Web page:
Research has shown that there are many benefits to playing games in the classroom. When planning lessons, teachers should try to incorporate at least one game a day into one of the key learning areas as either a teaching and learning tool, assessment strategy or classroom motivator.
“Play is our brain’s favourite way of learning” – Diane Ackeman
When playing games, students become more engaged in their learning, taught content is reinforced and class positivity is increased.
In this blog we have outlined ten of the most important benefits students gain from playing games in the classroom. We have also selected some of our most popular Numeracy, Literacy, Technology, History and Fitness games for you to download and use in your own classroom.
10 Benefits to Playing Games in the Classroom
Playing games in the classroom increases overall motivation. By playing games, students become more motivated to learn, pay attention and participate in set tasks. Games help students to become a part of a team as well as take responsibility for their own learning. They can also be a great classroom management tool, helping to motivate a class.
They can also be a great classroom management tool, helping to motivate a class.
Students can become very competitive in the classroom, especially boys. Games are a great way to control the competitiveness between peers.
By using games in the classroom, students can compete against each other whilst playing a game, then support each other during other learning activities.
Most games require problem-solving strategies and planning. By applying a range of strategies in a game, students are able to use their working memory to solve problems, increasing their mental cognition. Stimulating the brain with strategies in a game can be a great brain workout!
Using games in a lesson as part of teaching and learning helps to create positivity around the lesson, motivating students with their participation and creating a positive attitude towards learning.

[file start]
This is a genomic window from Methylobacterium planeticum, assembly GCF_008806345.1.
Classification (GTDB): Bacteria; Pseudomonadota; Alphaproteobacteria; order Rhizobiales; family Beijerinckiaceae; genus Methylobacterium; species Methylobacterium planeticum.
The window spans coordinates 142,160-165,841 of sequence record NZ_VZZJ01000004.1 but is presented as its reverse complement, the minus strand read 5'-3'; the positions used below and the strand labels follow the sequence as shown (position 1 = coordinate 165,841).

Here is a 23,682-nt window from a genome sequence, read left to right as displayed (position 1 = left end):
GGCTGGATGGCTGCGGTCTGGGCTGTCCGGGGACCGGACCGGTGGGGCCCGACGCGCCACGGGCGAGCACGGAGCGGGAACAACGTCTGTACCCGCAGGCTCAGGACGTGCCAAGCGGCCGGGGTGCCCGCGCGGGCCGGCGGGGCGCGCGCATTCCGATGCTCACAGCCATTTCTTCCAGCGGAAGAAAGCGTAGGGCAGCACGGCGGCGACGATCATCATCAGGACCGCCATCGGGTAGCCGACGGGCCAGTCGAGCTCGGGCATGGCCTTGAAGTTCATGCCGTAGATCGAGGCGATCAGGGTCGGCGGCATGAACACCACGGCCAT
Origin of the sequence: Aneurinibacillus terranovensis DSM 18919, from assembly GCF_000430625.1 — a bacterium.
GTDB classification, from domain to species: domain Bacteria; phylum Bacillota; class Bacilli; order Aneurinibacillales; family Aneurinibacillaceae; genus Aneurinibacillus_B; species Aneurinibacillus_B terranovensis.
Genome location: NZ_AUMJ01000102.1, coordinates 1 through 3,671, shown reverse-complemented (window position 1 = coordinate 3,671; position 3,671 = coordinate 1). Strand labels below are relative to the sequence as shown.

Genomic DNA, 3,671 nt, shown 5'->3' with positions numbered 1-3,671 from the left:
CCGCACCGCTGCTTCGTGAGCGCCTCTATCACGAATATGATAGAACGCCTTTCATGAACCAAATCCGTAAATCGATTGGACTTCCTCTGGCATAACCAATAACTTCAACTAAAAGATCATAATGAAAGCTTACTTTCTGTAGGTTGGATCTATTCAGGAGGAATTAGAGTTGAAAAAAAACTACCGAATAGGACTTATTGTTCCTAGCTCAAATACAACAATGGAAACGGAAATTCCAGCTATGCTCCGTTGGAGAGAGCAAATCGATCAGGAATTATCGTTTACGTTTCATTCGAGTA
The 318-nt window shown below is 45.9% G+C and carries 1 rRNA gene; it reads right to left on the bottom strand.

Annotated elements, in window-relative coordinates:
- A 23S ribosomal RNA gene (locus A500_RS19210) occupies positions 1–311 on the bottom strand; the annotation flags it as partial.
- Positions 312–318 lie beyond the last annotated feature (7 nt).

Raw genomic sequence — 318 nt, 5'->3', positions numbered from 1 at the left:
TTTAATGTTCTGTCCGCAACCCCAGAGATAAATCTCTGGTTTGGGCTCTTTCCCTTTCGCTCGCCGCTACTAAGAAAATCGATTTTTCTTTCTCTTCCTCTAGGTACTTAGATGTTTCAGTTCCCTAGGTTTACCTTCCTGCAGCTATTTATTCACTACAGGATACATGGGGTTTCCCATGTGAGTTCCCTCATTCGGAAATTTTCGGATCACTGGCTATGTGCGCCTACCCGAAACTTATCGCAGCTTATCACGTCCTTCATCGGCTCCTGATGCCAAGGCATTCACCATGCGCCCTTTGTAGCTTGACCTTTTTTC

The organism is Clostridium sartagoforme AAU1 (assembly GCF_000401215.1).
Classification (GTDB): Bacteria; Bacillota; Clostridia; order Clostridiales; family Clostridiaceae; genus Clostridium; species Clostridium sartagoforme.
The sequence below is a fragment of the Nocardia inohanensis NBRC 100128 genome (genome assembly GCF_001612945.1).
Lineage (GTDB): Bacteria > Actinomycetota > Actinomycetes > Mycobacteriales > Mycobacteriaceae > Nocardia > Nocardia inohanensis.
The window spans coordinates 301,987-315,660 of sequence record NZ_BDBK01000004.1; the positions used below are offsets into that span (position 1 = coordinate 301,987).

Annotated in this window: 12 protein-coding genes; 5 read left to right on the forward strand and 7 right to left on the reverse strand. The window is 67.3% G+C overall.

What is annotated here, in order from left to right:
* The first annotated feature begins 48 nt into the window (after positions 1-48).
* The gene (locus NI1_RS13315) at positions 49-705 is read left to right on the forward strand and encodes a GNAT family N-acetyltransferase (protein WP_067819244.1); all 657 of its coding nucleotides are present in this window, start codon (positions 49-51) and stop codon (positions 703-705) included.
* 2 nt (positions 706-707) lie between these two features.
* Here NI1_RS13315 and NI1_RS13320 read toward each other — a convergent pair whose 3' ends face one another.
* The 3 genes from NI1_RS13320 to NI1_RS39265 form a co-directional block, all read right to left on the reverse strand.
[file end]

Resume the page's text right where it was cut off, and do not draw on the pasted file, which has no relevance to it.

Games can also create a positive memory and experience of learning for students in the classroom.
Having to answer questions on a worksheet or produce a page of text can be quite daunting and stressful for some students. It can also create a negative perception of a students’ learning environment.
As an alternative to worksheets, games can be used as a less stressful way for students to demonstrate their knowledge, skill and understanding of a topic. Being less stressed will help students to have a more positive perception of their learning environment and give a true indication of their own learning.
Playing a range of content-specific games can increase memory! As they play a game, students need to remember important details about a topic but also use their working memory to think and act quickly.
Games that were made by the students can be some of the most effective. As students construct a game they are required to use their memory of specific content to create questions and answers suitable for the game, then use their memory of the topic to play the game.
Playing games in the classroom increases class cooperation. Classroom games can also be used as a team-building exercise!
Students need to work together as a team when playing as a whole class against the teacher, or in small team groups when playing games with each other.
In this way, students learn how to take turns, build respect, listen to others and play fairly.
Playing games requires students to pay great attention to detail. As games can move quickly, when playing a game a student needs to be alert and attentive.
This attentiveness when playing a game can help students to stay focused on other tasks in the classroom throughout the day.
Playing games in the classroom is always great fun!
When playing a game, endorphins are produced that stimulate the brain and gives students a feeling of euphoria. This feeling of euphoria creates a great sense of happiness and excitement for students in the classroom, developing a positive learning environment.
Games are a great tool to use in the classroom to consolidate new knowledge.
After teaching new content to the class, provide students with a game that will consolidate their understanding and make connections with what they already know. Asking students to create their own content-specific games can also be a great way to assess students at the end of a unit of work.
Take it Outside
Games aren’t just for inside the classroom. Going outside and enjoying the outdoors can also provide a bit of brain break for your students, all while consolidating a topic they are learning about!
Here’s a great example… all you need are some hula hoops, bean bags and some enthusiastic kids!
For more active games inside and outside the classroom, check out our Active Games Resource Collection.
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